A Cosmic Hammer of Second Sunday Poetry
for the Non-Year 2020

While we await a future reopening, here are poems by Alejo Rovira Goldner, Christine Jordan, Toti O’Brien, Radomir Luza, Tarumi Takagi Inouye and Patricia Murphy

Alejo Rovira Goldner

Corpses at Evening
Bodybuilders smelled the deadest.
Remembering a passion for summer and snorkeling
their eyes awoke to be stabbed with syringes.
Our governor, finding a goat on his couch,
opened the earth with a sword
revealing a slew of greasers bent
on conquest of our deathcare system.

At the request of Pharaoh, the Duke of Bavaria
had his sea lions robed and sat them on the Port Authority.
At the request of Pharaoh, the Duke of Bavaria
crowned himself Lord Protector of our Tri-State.
Corpses erupted everywhere: six-day-old corpses,
fourteen-day-old corpses, dilf and milf corpses
liberal and conservative corpses making popping sounds
because they remembered summer
and still craved facelifts and corrections.

Albino roaches feast on art nouveau tattoos.
High-schooler and collegian corpses are the sorriest.
The body’s natural air-conditioning is broken,
they say a star above has it in for us.

Enter Errol Iguana—minor now major prophet—
pointing at Pharaoh’s men in pineapple hats:
“Your beds shall be filled with stones
you shall cry out for your mothers as flies rise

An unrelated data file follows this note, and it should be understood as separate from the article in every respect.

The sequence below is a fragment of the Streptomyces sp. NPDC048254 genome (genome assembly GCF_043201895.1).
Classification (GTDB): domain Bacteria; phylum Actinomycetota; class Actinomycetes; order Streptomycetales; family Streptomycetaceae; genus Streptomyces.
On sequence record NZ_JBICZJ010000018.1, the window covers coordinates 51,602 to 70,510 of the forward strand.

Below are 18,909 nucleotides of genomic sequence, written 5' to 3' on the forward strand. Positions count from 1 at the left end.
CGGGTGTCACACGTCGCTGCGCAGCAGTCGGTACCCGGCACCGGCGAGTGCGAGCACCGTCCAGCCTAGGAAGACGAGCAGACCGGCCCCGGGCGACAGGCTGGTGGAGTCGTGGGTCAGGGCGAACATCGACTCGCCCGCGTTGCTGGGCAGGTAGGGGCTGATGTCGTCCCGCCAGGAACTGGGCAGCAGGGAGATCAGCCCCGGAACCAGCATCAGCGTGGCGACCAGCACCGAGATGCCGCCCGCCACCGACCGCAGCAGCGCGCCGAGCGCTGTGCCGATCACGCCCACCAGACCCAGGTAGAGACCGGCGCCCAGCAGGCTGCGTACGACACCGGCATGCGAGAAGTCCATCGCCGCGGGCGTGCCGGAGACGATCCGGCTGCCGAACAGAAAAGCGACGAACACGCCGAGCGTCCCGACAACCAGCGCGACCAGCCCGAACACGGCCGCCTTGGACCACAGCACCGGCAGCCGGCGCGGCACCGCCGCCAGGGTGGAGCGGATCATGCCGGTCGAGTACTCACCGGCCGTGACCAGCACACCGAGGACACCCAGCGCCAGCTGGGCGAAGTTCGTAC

from swamps, hunt you in their millions.”

Exit Errol Iguana: He endured five days
of oriental death and three of regular death.
There are corpses made of sleep
but you’ll find him stored in his icebox
among corpses made of waiting.

Christine Jordan

Me n Jane
If you were, say
65 years old or
older, could you
bonk out a rhythm
360 with your
old Capezios for
hours on end a
half story high
small one? Small
ones, small ones
aren’t they called
closed thirds? We,
called your ageless
students, find tapping
a trio, a math problem
solved, our work shown.
You can get us to maxi
ford the creeks of our
bulging waters way
past our footlight years.
It is a shuffling and
an irish and a palonk
stepping in the right direction,
us tapping into our futures.

For the friends and brave soles in Jane Napier’s Wed. noon tap class
March 9, 2011

the life of trees
is no longer a professional question for me
I don’t care about what you plant in your yard
I was paid to care and solve every problem
from holes in your orange trees’ foliage to